For Venezuela, Drop In Global Oil Prices Could Be Catastrophic
ROBERT SIEGEL, HOST:
Oil exporting nations are the most vulnerable to the slide in oil prices, Venezuela in particular. The South American country is home to the world's largest oil reserves, and it was facing a deep economic crisis even before prices began their plunge. John Otis reports.
JOHN OTIS, BYLINE: Venezuela depends on oil for 96 percent of its export income. That wasn't a problem when oil prices were soaring. Over the past 15 years, a flood of petrodollars paid for health, education and jobs programs that formed the heart of President Hugo Chavez's socialist revolution. But the Chavez government overspent and failed to build up savings in case of a bust. And now the bad times are here. Chavez died of cancer last year, while this year, the price of a barrel of Venezuelan crude has dropped from $96 to about $60.
President Nicolas Maduro, who replaced Chavez, was already grappling with one of the world's highest inflation rates, as well as food shortages that helped spark anti-government protests last spring. As the country's petrodollars dry up, many Venezuelans fear the situation will go from bad to worse. Such concerns are rising in oil towns like Puerto Cabello, located on Venezuela's Caribbean coast. A massive refinery sits on the outskirts of town and emits a constant whine.
OTIS: Freddy Alvarado works at the refinery. He says misguided policies, such as the government's failure to invest in energy infrastructure have reduced production and added to Venezuela's oil woes.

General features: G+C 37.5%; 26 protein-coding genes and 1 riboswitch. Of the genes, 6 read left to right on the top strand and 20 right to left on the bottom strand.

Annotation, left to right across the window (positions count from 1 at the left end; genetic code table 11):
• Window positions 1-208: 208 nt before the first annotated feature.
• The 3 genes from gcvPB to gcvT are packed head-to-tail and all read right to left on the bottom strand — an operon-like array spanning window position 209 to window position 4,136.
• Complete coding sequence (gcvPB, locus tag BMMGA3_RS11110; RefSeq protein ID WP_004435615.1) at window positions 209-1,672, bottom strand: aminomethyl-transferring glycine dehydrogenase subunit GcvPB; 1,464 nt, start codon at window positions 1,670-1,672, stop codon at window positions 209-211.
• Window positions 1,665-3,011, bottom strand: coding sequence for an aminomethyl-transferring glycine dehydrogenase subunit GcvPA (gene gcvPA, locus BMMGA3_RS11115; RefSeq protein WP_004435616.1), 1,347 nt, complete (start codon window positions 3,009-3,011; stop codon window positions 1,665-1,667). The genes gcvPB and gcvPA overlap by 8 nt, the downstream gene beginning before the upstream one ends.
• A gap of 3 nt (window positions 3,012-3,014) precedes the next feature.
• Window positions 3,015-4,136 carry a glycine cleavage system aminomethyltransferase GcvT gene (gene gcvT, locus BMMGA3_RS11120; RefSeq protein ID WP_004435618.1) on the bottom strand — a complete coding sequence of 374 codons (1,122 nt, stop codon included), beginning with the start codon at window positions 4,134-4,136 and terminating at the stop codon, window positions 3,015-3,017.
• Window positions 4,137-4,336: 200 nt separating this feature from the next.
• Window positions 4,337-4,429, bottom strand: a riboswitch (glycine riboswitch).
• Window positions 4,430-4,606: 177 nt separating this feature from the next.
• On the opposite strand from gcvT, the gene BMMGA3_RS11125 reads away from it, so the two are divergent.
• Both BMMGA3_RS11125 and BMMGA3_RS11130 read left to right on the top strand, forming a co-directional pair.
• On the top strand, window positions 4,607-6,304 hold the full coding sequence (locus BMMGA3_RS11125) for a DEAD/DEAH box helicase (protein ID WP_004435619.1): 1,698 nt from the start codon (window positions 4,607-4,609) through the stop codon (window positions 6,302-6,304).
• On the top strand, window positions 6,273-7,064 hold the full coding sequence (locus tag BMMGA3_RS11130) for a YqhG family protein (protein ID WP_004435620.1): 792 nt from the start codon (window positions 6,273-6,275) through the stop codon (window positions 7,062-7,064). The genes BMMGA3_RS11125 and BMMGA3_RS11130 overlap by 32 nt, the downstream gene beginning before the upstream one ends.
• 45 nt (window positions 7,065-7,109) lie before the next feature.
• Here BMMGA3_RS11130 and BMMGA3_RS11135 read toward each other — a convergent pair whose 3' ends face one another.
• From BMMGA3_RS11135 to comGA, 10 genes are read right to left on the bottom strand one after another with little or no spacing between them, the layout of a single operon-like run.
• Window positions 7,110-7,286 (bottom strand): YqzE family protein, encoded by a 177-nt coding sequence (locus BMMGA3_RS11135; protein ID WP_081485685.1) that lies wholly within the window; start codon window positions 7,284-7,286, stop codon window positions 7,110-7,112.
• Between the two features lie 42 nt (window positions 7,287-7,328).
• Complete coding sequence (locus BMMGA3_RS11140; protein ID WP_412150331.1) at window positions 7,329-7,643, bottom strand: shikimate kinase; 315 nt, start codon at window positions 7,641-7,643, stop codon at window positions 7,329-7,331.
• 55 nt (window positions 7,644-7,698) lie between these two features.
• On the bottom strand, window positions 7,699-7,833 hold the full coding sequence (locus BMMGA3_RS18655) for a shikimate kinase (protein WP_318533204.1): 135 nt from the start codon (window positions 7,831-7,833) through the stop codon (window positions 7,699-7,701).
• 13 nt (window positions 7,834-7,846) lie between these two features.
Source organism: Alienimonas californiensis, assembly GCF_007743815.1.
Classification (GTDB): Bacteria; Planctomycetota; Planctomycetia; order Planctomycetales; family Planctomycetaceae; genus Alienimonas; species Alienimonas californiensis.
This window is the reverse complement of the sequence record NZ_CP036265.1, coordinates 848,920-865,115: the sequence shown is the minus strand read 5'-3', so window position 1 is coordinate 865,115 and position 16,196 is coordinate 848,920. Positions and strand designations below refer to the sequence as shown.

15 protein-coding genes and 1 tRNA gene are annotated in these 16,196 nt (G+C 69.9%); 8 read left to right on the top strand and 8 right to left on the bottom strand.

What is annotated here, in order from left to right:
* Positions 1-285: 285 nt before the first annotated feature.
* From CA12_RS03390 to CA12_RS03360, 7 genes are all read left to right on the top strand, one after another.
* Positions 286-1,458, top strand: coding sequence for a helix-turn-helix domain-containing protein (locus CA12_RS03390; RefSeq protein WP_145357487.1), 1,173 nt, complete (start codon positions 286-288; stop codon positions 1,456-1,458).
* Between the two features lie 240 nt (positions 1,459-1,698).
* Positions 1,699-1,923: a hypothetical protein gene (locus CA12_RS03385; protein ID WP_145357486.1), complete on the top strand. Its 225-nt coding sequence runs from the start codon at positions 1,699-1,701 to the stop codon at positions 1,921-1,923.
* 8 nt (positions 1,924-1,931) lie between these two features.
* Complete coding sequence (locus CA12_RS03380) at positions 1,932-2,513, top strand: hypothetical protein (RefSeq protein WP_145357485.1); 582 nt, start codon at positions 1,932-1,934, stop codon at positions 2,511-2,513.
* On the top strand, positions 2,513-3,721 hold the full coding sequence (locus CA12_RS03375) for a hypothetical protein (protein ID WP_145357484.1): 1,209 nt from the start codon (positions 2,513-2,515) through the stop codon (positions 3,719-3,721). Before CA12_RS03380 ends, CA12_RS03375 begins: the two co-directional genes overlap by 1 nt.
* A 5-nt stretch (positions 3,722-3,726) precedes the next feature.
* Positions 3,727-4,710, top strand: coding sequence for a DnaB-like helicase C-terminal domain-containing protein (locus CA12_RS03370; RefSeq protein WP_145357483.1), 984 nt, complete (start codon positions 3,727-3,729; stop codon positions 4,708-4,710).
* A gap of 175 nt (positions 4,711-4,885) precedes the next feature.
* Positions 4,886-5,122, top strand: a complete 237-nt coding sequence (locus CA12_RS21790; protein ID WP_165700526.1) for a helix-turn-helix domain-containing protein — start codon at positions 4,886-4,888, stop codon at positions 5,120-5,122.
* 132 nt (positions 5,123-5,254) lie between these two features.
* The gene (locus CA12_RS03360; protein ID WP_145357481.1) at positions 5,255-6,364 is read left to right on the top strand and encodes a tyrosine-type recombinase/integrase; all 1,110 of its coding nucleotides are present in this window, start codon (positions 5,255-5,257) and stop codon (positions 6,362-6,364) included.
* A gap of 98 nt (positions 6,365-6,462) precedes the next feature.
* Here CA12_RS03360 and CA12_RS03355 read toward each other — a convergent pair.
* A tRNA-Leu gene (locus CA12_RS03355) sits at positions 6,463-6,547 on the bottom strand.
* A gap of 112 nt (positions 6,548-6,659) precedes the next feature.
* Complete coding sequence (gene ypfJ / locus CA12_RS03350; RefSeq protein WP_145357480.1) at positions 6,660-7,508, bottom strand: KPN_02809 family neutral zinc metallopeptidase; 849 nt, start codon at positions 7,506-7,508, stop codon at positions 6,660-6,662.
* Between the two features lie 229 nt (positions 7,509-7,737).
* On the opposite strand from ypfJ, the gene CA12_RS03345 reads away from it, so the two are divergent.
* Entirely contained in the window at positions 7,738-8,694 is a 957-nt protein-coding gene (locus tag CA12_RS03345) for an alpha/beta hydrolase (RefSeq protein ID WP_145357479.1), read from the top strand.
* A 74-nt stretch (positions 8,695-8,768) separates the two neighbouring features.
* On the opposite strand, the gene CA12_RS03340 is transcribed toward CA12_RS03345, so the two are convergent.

FREDDY ALVARADO: (Speaking Spanish).
OTIS: For example, Venezuela used to export gasoline from the Puerto Cabello refinery. But due to mechanical breakdowns, Alvarado says the refinery operates at half capacity and that Venezuela must now import gasoline.
Subsidies, in turn, have given Venezuela the world's lowest gas prices. When my taxi driver tops off his tank, he pays just 15 cents for three and half gallons. But every year these subsidies cost the government $15 billion - money that is now badly needed to offset the drop in oil income.
Beyond oil, Venezuela doesn't produce much, and now it has even fewer petrodollars for the food and consumer goods that must be imported. Vanessa Da Silva has trouble finding chicken and meat to supply her truck-stop cafe in Puerto Cabello.
VANESSA DA SILVA: (Speaking Spanish).
OTIS: She adds that milk and diapers are some of the hardest items to find, and that when shipments arrive, fights sometimes break out between people standing in line at stores. The shortages help explain why President Maduro's job approval rating has fallen to a record low of 25 percent. Fearing more protests, Maduro has so far refused to cut popular social programs to balance the budget.
RAMON LOBO: (Speaking Spanish).
OTIS: Ramon Lobo, a ruling party congressman who serves on the finance committee, defends this position, saying that social welfare programs have cut poverty in Venezuela by more than half. Instead, the government could reduce military spending or cut back on shipments of low-cost oil to political allies in Central America and the Caribbean. It could also earn billions by selling off oil refineries located in the United States. That's why political analyst Carlos Romero says the Maduro government will likely muddle through.
It's not going to bring down the government.
CARLOS ROMERO: It is not the end of the world to Maduro's government, this oil crisis.
OTIS: Others are more pessimistic. As hard as things are now in Venezuela, the true impact of the oil price plunge won't be felt until 2015, says Caracas oil analyst Raphael Quiroz.
RAPHAEL QUIROZ: (Speaking Spanish).
OTIS: He says next year is going to be so bad that I think we will end up looking back on this extremely difficult year with deep nostalgia. For NPR News, I'm John Otis.
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